The Path and Yet More Chicks


We got Emmylou into the brooder just in time!


This morning I went to the feed store to get starter feed.


Showing the chicks how and what to eat.


They finally came out to investigate and went right to it.


Today’s progress on the pathway.


By the end of the day I could see 9 chicks. I couldn’t get them all in a photo.


All 9 chicks look just like Emmylou. No surrogate mother is she!


Another perspective. I love how it is coming along.

It’s Official

Farmer Dave –




Zero down, zero interest was hard to resist! We now have close to a monthly car payment. Funny how things go. Dave’s back has been bothering him so he is now driving my 5 year old Forester (it has more of an upright seat) and I’m driving his 9 year old Impreza (which has bucket seats). With this new payment I need this old car to keep running a few more years. Yesterday the inside door handle broke off…



Today they tilled and tilled.




They removed the concrete walk last Friday. It actually continues under the brick.


It’s a strong¬† young man who is removing these tree roots.


The stone for our new walkway.


Still getting help from the chickens.




Over the Weekend

So the landscapers came Friday. Dave, Damian and I worked hard Thursday evening and even Friday morning. We were waiting to the last minute to move the wild geranium and that was literally what happen. We finished moving it just before they came. We knew we couldn’t do it little by little and since it has a very shallow root system we just shoveled under it and scooted it onto tarps. It doesn’t look to happy but is still alive. I’ve been watering all the plants we want to reuse in the landscape every evening.



The dead nettle that was in front of the kitchen window and sun room was a bear to removed.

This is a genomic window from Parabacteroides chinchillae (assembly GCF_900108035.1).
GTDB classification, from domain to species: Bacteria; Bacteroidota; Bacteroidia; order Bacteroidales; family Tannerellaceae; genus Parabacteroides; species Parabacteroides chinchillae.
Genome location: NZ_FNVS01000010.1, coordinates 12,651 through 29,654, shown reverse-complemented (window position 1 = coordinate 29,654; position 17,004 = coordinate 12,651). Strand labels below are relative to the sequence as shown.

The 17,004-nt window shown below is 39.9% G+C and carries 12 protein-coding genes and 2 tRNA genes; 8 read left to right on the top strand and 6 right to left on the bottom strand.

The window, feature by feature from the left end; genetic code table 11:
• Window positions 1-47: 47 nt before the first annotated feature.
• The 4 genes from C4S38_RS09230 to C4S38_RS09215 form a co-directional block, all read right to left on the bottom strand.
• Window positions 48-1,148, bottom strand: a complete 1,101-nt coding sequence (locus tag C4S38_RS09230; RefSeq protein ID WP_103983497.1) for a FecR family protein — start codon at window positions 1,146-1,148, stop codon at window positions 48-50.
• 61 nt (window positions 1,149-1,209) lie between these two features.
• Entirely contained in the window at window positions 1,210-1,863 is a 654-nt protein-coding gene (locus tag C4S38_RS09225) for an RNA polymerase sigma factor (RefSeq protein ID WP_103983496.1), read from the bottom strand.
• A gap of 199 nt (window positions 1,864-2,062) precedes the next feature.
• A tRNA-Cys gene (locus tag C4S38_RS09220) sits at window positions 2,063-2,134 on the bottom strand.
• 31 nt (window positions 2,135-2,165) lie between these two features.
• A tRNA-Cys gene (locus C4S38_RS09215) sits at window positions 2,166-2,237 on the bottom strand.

Above you can see where the landscapers have edged the future bed.

Last Week


Here are just a few photos from last week. We got an email from the landscapers on Mon. June 5 saying they would come the end of next week. We thought that would be the 15th or 16th. Got another email the afternoon of June 8 saying the would arrive around 10:00 the next morning. What! We had done a lot but still had more to do.


Here the chickens help by scratching at the dead grass.



At the beginning of all this I thought if I’m to do the amount of work needed to clear this area I needed to start doing some yoga. I joining the YMCA and have been going 3 times a week. What a difference. Right away I could tell it helped me with the gardening, yard work and farm chores. Transplanting if a lot of work!

Back in April and May

I took the following photos when we signed a contract with The Natural Garden – a landscaping company. Since then we have done a ton of work getting the area between the house and the cottage ready. This post is what the area looked like in early April.


The first thing Dave and Damian did was take down the fence. As usual we forgot a before photo.


We had to move all the rocks.




Any plantings we wanted to save and moved back to this area has been removed – potted or hilled up. We also moved a lot to other beds – mostly in the front yard.


Some of the forsythia was moved to the hill in the front pasture. Our neighbor also took some. Most of it was shredded. It was too big and dense for this area. This is how we and most of our guests enter the house even though it is leading to the back of the house.




I spent a lot of time putting cardboard and plastic on this grass to kill it. This was just the beginning.


Dave removed the brick wall around the patio. Eventually he and Damian will reset the brick patio.

In the Coop

A few days ago Dave found a hen in a cardboard box on top of the coop. He went up there looking for eggs. Our chickens are free range – really free range – and we weren’t getting many eggs from them. I think one of the problems is that some of the adolescent chickens were roosting in the nesting boxes at night. We weren’t diligent about cleaning out the boxes in the morning. So the hens were laying elsewhere. Anyway, Dave moved the box into the coop and thought no more about it. Two days ago I looked in the cardboard box a few times throughout the day and realized that the hen in the box was a broody hen. I looked more closely at her and realized it was Emmylou, one of our super moms. It dawned on me that I remember thinking a couple weeks ago that I was only seeing one of our two lighter colored hens and this is why. Momma Emmylou was hiding out! Yesterday I saw Emmylou out foraging and took a look in the box. Twelve eggs! That cardboard box wouldn’t do for a proper brooder so later in the day I moved her and her eggs to a brooder box.